Who decides whether a student is qualified and eligible for services under Section 504?
According to the federal regulations: “…placement decisions are to be made by a group of persons who are knowledgeable about the child, the meaning of the evaluation data, placement options, least restrictive environment requirements, and comparable facilities” [34 C.F.R. §104.35(c)(3)].
What information is used in doing an evaluation under Section 504?
Under Section 504, no formalized testing is required. The 504 Committee should look at grades over the past several years, teacher’s reports, information from parents or other agencies, state assessment scores or other school administered tests, observations, discipline reports, attendance records, health records and adaptive behavior information. Schools must consider a variety of sources. A single source of information (such as a doctor’s report) cannot be the only information considered. Schools must be able to assure that all information submitted is documented and considered.
Can my child be placed under Section 504 without my knowledge?
No. Parents must always be given notice before their child is placed under Section 504. Parents must also be given a copy of their child’s Section 504 accommodation plan if the committee determines that the child is eligible under Section 504.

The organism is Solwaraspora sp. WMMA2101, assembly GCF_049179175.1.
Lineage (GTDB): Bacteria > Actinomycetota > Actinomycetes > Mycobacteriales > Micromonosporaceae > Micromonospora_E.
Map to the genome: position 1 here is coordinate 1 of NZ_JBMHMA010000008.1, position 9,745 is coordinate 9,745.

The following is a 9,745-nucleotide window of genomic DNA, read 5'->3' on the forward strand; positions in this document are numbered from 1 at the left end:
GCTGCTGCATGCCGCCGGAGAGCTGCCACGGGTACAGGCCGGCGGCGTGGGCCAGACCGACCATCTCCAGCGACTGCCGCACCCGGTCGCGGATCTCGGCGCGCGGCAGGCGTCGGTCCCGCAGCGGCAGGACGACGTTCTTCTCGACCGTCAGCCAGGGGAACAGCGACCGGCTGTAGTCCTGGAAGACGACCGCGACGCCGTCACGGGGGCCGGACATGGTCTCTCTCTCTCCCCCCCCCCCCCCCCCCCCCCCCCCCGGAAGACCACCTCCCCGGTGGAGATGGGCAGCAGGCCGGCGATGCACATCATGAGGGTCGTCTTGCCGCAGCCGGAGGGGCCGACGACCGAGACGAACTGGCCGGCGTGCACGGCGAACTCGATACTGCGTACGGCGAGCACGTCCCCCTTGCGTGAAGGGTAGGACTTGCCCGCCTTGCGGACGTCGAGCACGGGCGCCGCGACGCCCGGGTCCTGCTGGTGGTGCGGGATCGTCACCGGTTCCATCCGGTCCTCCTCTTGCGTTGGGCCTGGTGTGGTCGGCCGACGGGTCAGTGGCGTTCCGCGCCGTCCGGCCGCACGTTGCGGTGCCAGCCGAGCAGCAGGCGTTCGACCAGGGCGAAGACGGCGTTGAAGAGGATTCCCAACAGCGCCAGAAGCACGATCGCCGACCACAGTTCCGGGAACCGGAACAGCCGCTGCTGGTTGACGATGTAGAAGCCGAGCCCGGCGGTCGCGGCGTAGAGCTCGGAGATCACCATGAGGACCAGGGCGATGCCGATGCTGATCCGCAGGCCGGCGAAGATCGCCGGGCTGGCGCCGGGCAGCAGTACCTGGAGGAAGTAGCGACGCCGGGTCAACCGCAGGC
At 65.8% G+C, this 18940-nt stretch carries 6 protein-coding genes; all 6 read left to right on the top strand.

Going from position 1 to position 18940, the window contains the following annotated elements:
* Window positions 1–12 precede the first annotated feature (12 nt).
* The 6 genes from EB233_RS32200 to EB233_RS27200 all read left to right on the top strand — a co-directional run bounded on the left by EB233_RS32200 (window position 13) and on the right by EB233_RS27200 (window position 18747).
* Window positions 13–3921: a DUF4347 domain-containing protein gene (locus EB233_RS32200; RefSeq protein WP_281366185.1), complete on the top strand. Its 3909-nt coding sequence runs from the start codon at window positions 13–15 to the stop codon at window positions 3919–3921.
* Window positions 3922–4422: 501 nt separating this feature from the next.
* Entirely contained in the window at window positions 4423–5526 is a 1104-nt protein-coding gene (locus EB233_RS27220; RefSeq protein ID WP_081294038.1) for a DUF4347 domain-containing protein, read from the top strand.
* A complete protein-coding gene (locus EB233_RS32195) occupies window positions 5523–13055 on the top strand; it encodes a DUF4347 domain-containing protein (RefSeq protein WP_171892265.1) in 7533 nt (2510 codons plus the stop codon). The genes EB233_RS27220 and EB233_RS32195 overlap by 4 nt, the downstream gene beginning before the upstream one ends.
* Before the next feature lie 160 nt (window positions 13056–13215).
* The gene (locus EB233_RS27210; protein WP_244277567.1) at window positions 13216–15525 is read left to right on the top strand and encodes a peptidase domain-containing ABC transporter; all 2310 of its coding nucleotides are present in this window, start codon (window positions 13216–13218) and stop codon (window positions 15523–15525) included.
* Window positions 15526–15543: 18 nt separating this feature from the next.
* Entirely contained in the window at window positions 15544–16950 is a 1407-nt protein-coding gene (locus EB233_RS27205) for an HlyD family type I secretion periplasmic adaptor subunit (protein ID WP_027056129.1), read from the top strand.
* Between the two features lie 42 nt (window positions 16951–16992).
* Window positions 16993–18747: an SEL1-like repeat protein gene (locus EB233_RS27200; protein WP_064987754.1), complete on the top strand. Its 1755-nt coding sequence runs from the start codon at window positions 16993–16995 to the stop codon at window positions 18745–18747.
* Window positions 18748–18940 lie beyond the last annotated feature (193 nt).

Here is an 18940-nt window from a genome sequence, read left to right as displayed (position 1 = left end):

What types of accommodations will my child receive if determined eligible under Section 504?
Each child’s needs are determined individually. Determination of what is appropriate for each child is based on the nature of the disabling condition and what that child needs in order to have an equal opportunity to compete when compared to the non-disabled. The ultimate goal of education for all students, with or without disabilities, is to give students the knowledge and compensating skills they will need to be able to function in life after graduation.